COVID-19: Challenge and Opportunity
When the first day schools in New York closed due to possible exposure to the COVID-19 virus, few of us could have imagined how quickly that would lead to a shutdown of a significant portion of everything, and for a short period people were conjecturing about how much time it would take to go back to our regular lives. It is now becoming increasingly clear that the disruption being caused means that there will be no going back.
I would like to explore some of what this could mean for Jewish education in general, and in particular for Jewish day schools – the engines of much of the inner core of committed and knowledgeable Jews and from which emerge a disproportionate representation of the local and national Jewish leadership. Let us examine two critical areas in which day schools will change.
The first is finances. Day schools have been struggling, especially since the 2008 economic downturn, and people are beginning to feel the economic fallout of the virus. Will parents demand tuition refunds if schools remain closed for an extended period? Will schools lose donations usually generated via fundraising events? Will the recent collapse of the markets make potential donors more reticent to give? Will unemployment or underemployment for a significant percentage of day school families push them to request financial aid or withdraw their students, resulting in fewer tuition dollars and a drop in enrolment? When the dust ultimately settles schools will have to use their resources more effectively and efficiently and create new models of generating income; there will be no “going back” to what once was.
The second is student learning. Hasty school closings forced educators to compensate quickly – from assignments sent via social media to blended learning and online classes. These stop-gap measures initially envisioned for a few days or weeks, will likely be in place for at least the next few months. And because teachers will be experimenting with online tools and new pedagogic models, reflecting on what works best and learning from their mistakes, the teachers will grow considerably. They will build confidence in themselves as innovators and more likely to turn to colleagues for help or collaboration. More seasoned teachers with years of experience but who are locked into their routines will have no choice but to reconsider those routines, and technophobes will no longer be able to hide behind their fears saying, “I can’t change.” In other words, entire faculties will embrace new thinking – and you can’t unknow what you know.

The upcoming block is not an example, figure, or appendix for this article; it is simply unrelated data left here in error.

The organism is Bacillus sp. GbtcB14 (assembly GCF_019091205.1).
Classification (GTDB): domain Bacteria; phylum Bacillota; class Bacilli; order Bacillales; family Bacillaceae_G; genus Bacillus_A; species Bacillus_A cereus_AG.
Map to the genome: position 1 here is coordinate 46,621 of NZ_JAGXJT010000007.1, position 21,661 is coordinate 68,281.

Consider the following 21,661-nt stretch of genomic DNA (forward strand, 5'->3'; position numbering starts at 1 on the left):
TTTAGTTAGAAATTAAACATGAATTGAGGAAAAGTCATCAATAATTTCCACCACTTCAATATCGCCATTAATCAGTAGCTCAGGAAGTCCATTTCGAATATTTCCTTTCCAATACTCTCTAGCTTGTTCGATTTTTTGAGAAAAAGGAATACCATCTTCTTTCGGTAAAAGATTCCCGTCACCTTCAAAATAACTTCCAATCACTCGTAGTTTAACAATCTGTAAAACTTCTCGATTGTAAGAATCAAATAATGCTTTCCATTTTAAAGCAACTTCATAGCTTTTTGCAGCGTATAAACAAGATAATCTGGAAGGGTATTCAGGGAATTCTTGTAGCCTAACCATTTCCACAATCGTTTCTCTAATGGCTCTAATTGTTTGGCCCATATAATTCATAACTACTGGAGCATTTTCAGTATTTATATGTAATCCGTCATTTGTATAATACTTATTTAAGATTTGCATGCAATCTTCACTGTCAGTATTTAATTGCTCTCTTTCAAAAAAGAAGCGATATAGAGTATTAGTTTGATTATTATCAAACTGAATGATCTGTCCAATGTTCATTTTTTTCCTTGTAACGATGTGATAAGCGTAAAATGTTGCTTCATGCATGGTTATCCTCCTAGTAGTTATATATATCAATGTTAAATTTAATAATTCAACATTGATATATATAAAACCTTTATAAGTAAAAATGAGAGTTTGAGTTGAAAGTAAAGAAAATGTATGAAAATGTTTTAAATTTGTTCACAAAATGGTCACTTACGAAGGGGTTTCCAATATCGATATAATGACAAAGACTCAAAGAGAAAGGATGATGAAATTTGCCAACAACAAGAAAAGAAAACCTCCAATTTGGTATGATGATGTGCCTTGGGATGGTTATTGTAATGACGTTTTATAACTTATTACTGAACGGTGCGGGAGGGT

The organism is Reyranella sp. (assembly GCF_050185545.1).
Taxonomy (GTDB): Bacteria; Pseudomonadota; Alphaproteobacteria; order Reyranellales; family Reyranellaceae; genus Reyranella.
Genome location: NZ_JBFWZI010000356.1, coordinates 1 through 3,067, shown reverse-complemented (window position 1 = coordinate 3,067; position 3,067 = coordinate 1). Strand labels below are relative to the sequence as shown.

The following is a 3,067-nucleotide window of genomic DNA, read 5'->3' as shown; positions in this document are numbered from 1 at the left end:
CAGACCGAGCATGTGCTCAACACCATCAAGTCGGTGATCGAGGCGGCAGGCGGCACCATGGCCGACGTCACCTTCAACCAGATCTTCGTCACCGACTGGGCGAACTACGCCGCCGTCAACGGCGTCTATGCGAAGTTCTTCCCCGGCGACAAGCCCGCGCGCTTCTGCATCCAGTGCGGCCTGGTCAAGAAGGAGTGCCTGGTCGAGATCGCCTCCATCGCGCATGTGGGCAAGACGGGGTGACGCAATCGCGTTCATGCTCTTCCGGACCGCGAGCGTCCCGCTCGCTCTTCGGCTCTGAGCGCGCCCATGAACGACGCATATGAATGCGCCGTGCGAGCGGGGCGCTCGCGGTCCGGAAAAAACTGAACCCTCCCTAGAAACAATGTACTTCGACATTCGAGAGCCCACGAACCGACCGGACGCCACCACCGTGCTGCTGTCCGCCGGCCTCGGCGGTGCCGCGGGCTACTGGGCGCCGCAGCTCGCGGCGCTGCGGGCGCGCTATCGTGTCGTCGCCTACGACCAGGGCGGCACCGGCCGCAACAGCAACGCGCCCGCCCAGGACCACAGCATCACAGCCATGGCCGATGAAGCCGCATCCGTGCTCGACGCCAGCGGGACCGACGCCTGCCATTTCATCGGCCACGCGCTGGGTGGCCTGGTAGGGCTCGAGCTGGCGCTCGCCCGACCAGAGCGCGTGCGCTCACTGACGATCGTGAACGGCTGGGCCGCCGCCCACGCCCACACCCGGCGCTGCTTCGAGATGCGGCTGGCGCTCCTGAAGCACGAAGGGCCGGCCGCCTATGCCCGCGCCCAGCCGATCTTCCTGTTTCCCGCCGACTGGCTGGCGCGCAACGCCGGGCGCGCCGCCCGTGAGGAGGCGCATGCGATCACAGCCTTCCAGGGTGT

There will be no going back to what was before, only moving forward. Post-pandemic, schools who yearn to return to the old normal will find themselves falling far behind, while those who learned from the experience and use it as an opportunity to jumpstart innovative learning models will thrive – not just because they are trying some newfangled approach but because they will be exercising their own ability to become reflective, collaborative, and growth-oriented communities. They will have grown from adversity, embraced experimentation, learned from mistakes, and become re-energized in the process.
The current crisis is forcing all schools to make dramatic short-term changes. Those who view this as a passing inconvenience that needs to be survived are missing an extraordinary once-in-a-generation opportunity to reinvent themselves in ways that would otherwise have taken years or even decades. The educational shifts and the financial necessities will push the adaptative schools to explore new models and seize the opportunity. To do so they will need courage, both of the school’s lay and professional leadership, and guidance to help shepherd the process and provide support for everyone involved. They are the ones who will write the next chapter of America’s Jewish education.